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Early Primary Succession on a Barren Volcanic Plain at Mount St. Helens, Washington
Roger Del Moral and David M. Wood
American Journal of Botany
Vol. 80, No. 9 (Sep., 1993), pp. 981-991
Published by: Botanical Society of America, Inc.
Stable URL: http://www.jstor.org/stable/2445744
Page Count: 11
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The invasion pattern on a barren plain on the eastern flank of Mount St. Helens, Washington, devastated by the 1980 volcanic eruption was monitored between 1988 and 1992. All vascular plants on a grid consisting of 400 contiguous 100-square-meter quadrats were recorded with a cover score. The substrate was initially homogeneous, but significant heterogeneity had developed by 1988. Vascular plant species richness increased from 24 in 1988 to 41 in 1992. Mean species richness per quadrat increased from 0.44 to 5.71, mean cover increased from 0.04% to 0.51%, and mean diversity index (H') increased from 0.08 to 1.56. A variance/mean test of species richness pattern showed that invasion occurred sporadically since plots tended to have either several or no species. By 1992, mean species richness was more evenly distributed. Most seedlings continue to result from long-distance dispersal, but reproductive colonies of species are developing. Seedling distributions are controlled by microsites. Eleven common species strongly and similarly preferred safe-sites created by small rocks, undulations, or rills. However, many apparent safe-sites are empty, suggesting that seeds are scarce and that even the most favorable microsites are marginal. The niches of these species seem to overlap broadly. The Plains of Abraham is in the earliest stage of primary succession. The detailed invasion pattern permitted us to distinguish species still dependent on immigration from those now locally established. Pronounced microsite preferences emphasize that physical amelioration (e.g., nutrient input and erosion) must occur before further succession can commence. We have observed the early stages of succession where an inhospitable site is gradually and heterogeneously changed into a habitat where safe-sites do not limit succession, but where stochastic factors remain important.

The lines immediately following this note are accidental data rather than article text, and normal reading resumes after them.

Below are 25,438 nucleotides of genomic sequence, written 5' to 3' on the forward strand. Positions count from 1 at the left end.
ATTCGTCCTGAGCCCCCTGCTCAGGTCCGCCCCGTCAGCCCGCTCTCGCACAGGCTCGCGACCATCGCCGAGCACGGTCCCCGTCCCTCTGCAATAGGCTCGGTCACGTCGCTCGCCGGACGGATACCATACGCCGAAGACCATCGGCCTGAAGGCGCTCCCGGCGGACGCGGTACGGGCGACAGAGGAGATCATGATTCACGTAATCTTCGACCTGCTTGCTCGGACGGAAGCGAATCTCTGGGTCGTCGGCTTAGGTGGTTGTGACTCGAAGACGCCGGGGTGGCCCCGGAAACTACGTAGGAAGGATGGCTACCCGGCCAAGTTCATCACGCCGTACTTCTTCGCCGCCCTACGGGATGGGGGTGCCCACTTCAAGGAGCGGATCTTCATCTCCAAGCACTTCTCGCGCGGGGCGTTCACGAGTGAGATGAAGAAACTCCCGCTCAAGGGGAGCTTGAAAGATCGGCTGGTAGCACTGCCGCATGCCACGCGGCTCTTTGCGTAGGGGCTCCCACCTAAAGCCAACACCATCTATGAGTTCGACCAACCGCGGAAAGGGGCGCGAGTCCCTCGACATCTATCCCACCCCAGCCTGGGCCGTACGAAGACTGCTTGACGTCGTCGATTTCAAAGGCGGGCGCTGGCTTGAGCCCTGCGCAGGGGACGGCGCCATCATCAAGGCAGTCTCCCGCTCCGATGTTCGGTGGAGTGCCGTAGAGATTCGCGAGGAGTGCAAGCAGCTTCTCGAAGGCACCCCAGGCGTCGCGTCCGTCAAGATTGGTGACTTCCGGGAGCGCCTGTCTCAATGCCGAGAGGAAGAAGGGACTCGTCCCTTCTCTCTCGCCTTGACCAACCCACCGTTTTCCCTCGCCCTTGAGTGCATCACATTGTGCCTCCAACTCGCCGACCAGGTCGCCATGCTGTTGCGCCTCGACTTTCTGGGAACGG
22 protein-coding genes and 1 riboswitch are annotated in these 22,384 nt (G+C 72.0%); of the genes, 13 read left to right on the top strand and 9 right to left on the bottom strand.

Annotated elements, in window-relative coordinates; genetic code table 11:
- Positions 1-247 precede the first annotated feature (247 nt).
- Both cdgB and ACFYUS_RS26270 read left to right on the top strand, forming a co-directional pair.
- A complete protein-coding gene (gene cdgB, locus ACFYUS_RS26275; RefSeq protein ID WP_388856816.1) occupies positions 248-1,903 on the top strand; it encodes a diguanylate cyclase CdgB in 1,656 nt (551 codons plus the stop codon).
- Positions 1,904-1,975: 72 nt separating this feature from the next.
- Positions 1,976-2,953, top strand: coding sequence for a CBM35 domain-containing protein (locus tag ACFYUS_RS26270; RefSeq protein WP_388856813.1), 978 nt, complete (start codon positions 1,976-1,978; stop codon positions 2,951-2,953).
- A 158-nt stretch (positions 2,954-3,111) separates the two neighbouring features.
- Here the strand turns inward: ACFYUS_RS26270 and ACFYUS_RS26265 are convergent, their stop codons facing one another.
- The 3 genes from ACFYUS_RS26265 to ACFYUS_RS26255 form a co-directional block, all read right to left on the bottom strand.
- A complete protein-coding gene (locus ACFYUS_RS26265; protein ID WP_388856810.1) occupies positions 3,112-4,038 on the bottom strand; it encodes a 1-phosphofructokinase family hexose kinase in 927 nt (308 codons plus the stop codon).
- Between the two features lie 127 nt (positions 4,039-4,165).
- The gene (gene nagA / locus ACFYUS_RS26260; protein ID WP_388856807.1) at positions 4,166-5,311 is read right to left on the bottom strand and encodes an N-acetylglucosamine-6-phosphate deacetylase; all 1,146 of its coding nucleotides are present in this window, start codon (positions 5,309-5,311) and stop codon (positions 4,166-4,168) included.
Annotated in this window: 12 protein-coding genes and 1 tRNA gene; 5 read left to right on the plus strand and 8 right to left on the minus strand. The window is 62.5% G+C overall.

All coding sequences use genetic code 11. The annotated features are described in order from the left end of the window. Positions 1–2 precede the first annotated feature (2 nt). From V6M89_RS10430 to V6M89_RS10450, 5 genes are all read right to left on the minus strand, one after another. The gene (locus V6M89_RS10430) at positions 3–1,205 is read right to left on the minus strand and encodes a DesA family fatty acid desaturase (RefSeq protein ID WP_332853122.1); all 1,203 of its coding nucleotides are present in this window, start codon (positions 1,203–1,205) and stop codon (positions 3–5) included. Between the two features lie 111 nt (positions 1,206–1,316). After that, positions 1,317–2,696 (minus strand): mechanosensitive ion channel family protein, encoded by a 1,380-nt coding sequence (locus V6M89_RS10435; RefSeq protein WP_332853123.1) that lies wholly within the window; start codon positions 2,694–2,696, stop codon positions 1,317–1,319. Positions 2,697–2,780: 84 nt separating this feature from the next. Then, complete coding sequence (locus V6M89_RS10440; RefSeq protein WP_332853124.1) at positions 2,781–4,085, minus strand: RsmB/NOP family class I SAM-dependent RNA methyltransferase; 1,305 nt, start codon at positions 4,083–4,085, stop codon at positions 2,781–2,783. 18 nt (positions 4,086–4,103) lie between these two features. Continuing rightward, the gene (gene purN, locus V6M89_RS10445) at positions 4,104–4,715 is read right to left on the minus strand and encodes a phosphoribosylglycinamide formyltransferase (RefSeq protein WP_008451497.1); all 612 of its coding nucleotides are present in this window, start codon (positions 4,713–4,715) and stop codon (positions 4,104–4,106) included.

American Journal of Botany © 1993 Botanical Society of America, Inc.